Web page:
Take tax-free cash and income

    If you want your tax-free cash and an income on top, there are three things you might consider doing. Remember you can use a bit of your pension at a time, and mix the options.

    One is to use your pension to buy an annuity (which provides a guaranteed income for life). You’ll receive up to 25% of your pension as a tax-free cash payment, but the rest will be exchanged for a regular secure income (which will be taxed).

    How much income you’ll receive will depend on different factors, like your age, pension value, the rates available at the time and features you choose. Once set up an annuity can’t normally be changed, but shopping around and confirming health and lifestyle details, could mean you find the best rate and get a higher income.

    Another option is to move your pension into drawdown, receiving your tax-free cash as above, and making taxable withdrawals from your investments as and when you need to.

    You could also decide to take lump sum withdrawals from your pension, where usually up to 25% of each withdrawal will be paid tax free and the rest taxed as income. You could even withdraw your whole pension as one lump sum if you want to.

    With drawdown and lump sum options you need to be mindful of how long you need your pension to last. Unlike an annuity, your income isn’t guaranteed because investments, and the income they produce, can fall in value as well as rise. Excessive withdrawals or poor investment performance will deplete the fund leaving you short of income later in retirement. Ultimately you could get back less than you originally invested. You need to be prepared to keep on top of your investments and review these to make sure your goals stay on track.

    When might investors overpay tax?

    All pension providers will deduct tax, where appropriate, before paying any withdrawals. They have to do this using a temporary emergency tax code until they get a confirmed tax code direct from HM Revenue & Customs, or a valid P45. Any overpaid tax should be adjusted when you next receive a payment, or you can contact HMRC directly to make a tax claim.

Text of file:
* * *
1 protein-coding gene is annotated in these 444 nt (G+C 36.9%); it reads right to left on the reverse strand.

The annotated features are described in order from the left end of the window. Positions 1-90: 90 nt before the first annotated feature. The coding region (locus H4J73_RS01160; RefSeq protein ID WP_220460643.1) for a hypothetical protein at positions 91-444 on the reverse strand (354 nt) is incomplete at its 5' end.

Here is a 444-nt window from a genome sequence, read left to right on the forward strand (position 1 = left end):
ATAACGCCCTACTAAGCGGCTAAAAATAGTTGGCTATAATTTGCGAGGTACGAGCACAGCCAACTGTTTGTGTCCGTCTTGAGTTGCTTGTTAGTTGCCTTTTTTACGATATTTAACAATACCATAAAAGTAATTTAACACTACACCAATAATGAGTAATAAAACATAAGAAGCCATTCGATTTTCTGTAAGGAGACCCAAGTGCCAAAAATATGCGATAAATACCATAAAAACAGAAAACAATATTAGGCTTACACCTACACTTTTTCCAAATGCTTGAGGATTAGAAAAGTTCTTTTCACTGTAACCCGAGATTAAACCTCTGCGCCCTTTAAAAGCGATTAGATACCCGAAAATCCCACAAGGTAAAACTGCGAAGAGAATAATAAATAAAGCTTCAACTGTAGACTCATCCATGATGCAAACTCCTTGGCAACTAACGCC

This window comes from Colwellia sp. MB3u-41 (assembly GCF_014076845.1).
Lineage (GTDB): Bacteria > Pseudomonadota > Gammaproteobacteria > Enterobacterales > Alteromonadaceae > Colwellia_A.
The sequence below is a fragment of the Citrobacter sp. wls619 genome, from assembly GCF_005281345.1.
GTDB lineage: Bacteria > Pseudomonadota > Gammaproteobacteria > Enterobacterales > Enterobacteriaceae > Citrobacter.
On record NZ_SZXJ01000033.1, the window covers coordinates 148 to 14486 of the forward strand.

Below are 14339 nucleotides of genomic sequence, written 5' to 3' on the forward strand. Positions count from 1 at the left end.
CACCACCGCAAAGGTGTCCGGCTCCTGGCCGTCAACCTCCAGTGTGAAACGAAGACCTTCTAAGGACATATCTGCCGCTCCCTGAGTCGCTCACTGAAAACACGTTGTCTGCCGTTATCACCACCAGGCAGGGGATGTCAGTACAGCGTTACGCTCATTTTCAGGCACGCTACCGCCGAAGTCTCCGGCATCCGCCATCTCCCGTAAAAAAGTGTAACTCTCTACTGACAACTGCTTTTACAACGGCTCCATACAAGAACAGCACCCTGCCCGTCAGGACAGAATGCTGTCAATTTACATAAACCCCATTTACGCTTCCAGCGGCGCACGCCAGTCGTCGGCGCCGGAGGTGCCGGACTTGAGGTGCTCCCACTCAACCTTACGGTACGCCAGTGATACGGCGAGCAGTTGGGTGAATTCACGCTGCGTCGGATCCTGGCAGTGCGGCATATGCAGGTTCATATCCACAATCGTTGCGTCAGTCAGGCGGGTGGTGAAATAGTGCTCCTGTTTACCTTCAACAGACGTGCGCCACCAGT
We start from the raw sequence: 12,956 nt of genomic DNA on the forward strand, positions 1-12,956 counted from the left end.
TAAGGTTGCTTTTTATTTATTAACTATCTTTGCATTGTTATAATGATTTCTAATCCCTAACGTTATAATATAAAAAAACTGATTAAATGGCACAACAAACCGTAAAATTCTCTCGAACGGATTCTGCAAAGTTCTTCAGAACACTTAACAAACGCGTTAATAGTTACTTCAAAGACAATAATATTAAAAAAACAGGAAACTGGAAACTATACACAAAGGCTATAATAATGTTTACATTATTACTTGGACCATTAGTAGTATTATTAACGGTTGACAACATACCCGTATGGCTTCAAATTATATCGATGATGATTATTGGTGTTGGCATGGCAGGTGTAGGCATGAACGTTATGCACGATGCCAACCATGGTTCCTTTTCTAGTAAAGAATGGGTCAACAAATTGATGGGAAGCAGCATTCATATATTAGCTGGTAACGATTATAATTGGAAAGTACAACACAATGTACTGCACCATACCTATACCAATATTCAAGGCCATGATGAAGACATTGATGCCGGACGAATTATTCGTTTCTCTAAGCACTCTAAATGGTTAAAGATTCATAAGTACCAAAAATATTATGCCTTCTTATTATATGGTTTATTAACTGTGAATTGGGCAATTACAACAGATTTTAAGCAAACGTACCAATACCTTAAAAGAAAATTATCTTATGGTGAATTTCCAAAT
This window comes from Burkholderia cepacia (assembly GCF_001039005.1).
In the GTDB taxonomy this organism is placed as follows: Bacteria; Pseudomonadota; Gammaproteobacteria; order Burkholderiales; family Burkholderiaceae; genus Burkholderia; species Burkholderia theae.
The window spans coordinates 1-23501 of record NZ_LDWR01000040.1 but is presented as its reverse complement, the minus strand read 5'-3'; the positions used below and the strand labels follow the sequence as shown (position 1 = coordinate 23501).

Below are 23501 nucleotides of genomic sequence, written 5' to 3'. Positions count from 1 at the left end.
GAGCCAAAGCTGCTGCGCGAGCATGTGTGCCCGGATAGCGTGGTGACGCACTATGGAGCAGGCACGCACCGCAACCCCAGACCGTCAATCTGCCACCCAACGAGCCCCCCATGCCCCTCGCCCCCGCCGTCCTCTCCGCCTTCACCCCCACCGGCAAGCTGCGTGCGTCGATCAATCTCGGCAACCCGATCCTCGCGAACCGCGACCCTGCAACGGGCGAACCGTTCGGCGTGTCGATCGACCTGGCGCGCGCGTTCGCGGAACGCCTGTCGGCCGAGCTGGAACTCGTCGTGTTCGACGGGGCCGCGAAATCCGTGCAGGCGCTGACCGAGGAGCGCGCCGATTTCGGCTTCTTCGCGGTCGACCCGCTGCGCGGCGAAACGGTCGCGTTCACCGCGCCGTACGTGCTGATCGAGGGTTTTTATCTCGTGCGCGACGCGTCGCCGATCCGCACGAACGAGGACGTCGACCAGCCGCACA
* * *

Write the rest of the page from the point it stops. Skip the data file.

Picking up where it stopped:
Our emergency tax calculator could help you work out how much tax you might pay.

    A tax break – pass your pension on tax free

    In most cases there’s no inheritance tax on pensions, so it might be sensible to make withdrawals from other savings before you take from your pension.

    Anything withdrawn from an ISA is tax free, for example. So you could use your ISAs to supplement your pension income, leaving more of your pension intact for your loved ones.

    In most defined contribution schemes, anyone can benefit from what’s left in your pension after you die. You can pick as many people as you like, and can update them at any time. You just need to let your pension provider know who they are, and how much you’d like them to get.

    These nominations aren’t legally binding, but they let your provider know your wishes and they must be taken into account.

    If you die before 75, your beneficiaries won’t usually need to pay any income tax on the withdrawals they make. If you die at or after 75, then withdrawals will be taxed as their income.

    It’s possible to pass your annuity on to loved ones too, but you need to build these features in when you set it up, or it’ll stop paying when you die.

    Pension tax factsheet

    Find out:

    • How withdrawals are taxed
    • What different tax codes mean
    • How to claim back over-paid tax

    Get the factsheet

    Important notes

    This article isn’t personal advice. If you’re not sure whether an investment is right for you please seek advice. If you choose to invest the value of your investment will rise and fall, so you could get back less than you put in.